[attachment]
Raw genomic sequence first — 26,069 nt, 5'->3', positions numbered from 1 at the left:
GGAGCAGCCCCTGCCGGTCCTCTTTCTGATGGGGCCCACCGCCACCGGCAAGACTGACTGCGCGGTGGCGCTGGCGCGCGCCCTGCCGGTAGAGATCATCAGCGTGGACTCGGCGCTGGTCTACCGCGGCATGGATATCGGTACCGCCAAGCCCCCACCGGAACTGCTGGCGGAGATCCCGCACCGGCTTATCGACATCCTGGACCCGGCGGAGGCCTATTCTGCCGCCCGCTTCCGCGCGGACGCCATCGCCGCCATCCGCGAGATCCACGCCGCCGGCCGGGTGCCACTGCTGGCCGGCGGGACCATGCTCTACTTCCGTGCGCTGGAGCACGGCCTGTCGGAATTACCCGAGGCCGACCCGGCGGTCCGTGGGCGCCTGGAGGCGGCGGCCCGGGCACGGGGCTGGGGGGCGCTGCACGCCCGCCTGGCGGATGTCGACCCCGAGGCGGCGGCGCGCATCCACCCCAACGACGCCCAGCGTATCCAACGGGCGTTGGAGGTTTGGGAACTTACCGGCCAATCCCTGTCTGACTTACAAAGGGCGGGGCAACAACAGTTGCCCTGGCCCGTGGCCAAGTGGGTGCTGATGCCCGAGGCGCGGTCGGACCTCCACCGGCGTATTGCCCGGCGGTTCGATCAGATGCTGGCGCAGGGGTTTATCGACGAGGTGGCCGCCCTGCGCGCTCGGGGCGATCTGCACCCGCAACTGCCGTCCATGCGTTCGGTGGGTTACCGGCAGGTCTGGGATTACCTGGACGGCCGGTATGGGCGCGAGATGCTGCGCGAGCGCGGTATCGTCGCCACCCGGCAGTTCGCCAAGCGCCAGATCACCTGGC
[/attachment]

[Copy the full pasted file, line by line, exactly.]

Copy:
Raw genomic sequence first — 26,069 nt, 5'->3', positions numbered from 1 at the left:
GGAGCAGCCCCTGCCGGTCCTCTTTCTGATGGGGCCCACCGCCACCGGCAAGACTGACTGCGCGGTGGCGCTGGCGCGCGCCCTGCCGGTAGAGATCATCAGCGTGGACTCGGCGCTGGTCTACCGCGGCATGGATATCGGTACCGCCAAGCCCCCACCGGAACTGCTGGCGGAGATCCCGCACCGGCTTATCGACATCCTGGACCCGGCGGAGGCCTATTCTGCCGCCCGCTTCCGCGCGGACGCCATCGCCGCCATCCGCGAGATCCACGCCGCCGGCCGGGTGCCACTGCTGGCCGGCGGGACCATGCTCTACTTCCGTGCGCTGGAGCACGGCCTGTCGGAATTACCCGAGGCCGACCCGGCGGTCCGTGGGCGCCTGGAGGCGGCGGCCCGGGCACGGGGCTGGGGGGCGCTGCACGCCCGCCTGGCGGATGTCGACCCCGAGGCGGCGGCGCGCATCCACCCCAACGACGCCCAGCGTATCCAACGGGCGTTGGAGGTTTGGGAACTTACCGGCCAATCCCTGTCTGACTTACAAAGGGCGGGGCAACAACAGTTGCCCTGGCCCGTGGCCAAGTGGGTGCTGATGCCCGAGGCGCGGTCGGACCTCCACCGGCGTATTGCCCGGCGGTTCGATCAGATGCTGGCGCAGGGGTTTATCGACGAGGTGGCCGCCCTGCGCGCTCGGGGCGATCTGCACCCGCAACTGCCGTCCATGCGTTCGGTGGGTTACCGGCAGGTCTGGGATTACCTGGACGGCCGGTATGGGCGCGAGATGCTGCGCGAGCGCGGTATCGTCGCCACCCGGCAGTTCGCCAAGCGCCAGATCACCTGGC